"I'm not one of them": Barriers to help-seeking among American Indians with alcohol dependence

Kamilla L. Venner, Brenna L. Greenfield, Belinda Vicuña, Rosa Muñoz, S. Bhatt, Victoria O'Keefe

Research output: Contribution to journalArticle

15 Scopus citations

Abstract

The majority of people with alcohol use disorders do not seek formal treatment. Research on barriers to help-seeking have only recently focused on ethnic minority populations. The present study investigated the extent to which an adult American Indian (AI) sample experienced similar and/or unique barriers to help-seeking as have been reported in the literature. Using both qualitative and quantitative methods, 56 (54% male) AIs with lifetime alcohol dependence completed a semistructured face-to-face interview and a self-administered written survey. Interviews were tape recorded, transcribed, and coded for four major themes: personal barriers, pragmatic barriers, concerns about seeking help, and social network barriers. Quantitative data provided percentage endorsing each survey item and strength of each barrier, which were categorized according to the four major themes. In previous research, most barriers questionnaires have not queried for cultural concerns or how the specific type of help may be a mismatch from the client's perspective. Given the rapidly changing racial/ethnic demography in the United States, further research addressing cultural and spiritual concerns as well as more common barriers is indicated.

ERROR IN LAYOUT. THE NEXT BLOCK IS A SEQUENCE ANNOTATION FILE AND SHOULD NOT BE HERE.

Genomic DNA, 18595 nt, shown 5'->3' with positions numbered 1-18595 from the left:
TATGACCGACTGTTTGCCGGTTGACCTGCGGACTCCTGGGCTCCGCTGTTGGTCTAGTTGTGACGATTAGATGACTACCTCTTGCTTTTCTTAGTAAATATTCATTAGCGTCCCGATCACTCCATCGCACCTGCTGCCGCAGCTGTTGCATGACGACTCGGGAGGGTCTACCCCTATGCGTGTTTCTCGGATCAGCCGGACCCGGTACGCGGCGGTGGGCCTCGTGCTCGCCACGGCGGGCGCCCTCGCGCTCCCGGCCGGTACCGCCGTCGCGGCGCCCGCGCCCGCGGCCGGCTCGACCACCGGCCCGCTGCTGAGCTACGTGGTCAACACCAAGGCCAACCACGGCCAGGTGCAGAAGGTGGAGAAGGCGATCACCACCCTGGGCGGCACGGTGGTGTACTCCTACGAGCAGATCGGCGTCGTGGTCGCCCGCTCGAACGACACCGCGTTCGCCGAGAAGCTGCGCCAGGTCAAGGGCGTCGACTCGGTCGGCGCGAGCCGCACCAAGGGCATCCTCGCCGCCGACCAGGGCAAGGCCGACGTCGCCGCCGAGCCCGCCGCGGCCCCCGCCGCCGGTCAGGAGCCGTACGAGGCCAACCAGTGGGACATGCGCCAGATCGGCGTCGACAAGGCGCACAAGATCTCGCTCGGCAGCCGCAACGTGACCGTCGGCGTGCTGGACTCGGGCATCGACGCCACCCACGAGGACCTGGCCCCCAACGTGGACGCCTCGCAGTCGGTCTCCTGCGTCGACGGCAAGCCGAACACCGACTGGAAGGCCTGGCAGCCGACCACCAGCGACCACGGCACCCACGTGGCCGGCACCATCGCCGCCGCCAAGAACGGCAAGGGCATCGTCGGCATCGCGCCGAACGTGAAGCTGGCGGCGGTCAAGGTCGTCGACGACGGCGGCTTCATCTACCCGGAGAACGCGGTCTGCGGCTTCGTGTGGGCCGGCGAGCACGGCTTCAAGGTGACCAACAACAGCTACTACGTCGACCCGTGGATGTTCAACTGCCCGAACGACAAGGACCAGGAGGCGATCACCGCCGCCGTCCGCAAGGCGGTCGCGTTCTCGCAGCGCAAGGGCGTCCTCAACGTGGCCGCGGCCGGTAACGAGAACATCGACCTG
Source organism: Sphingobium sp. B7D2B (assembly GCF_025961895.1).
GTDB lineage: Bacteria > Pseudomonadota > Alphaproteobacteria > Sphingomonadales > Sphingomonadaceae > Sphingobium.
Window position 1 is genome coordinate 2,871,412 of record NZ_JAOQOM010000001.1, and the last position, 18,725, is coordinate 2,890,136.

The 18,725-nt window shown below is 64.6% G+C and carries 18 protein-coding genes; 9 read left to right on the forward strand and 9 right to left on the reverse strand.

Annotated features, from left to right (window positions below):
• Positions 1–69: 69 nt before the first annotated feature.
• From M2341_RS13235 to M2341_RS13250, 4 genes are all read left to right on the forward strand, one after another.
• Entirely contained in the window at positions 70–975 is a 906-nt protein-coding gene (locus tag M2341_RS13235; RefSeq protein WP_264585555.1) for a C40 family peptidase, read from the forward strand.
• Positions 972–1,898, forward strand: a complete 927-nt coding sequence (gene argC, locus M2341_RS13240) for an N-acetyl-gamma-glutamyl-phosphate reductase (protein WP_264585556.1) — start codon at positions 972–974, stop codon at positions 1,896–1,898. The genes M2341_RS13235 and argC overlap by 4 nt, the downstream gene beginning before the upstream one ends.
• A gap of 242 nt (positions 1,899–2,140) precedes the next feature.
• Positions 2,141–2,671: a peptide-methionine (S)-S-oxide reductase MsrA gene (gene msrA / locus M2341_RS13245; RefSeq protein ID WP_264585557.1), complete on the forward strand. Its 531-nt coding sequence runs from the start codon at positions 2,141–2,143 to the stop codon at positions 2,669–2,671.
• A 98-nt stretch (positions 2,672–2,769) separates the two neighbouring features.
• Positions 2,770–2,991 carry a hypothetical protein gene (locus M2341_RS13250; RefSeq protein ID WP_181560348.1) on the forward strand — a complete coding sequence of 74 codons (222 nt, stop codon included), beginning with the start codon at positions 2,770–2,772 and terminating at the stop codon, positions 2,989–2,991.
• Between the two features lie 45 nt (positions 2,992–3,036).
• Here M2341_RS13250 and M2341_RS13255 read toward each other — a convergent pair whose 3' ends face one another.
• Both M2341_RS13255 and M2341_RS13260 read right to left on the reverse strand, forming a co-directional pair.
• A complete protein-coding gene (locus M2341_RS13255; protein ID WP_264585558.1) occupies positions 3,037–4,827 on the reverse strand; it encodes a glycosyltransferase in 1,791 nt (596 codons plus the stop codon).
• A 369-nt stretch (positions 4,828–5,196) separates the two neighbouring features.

Original languageEnglish (US)
Pages (from-to)352-362
Number of pages11
JournalCultural Diversity and Ethnic Minority Psychology
Volume18
Issue number4
DOIs
StatePublished - Oct 1 2012

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Keywords

  • Alcohol
  • American Indian/Alaska Native
  • Barriers
  • Native American
  • Treatment

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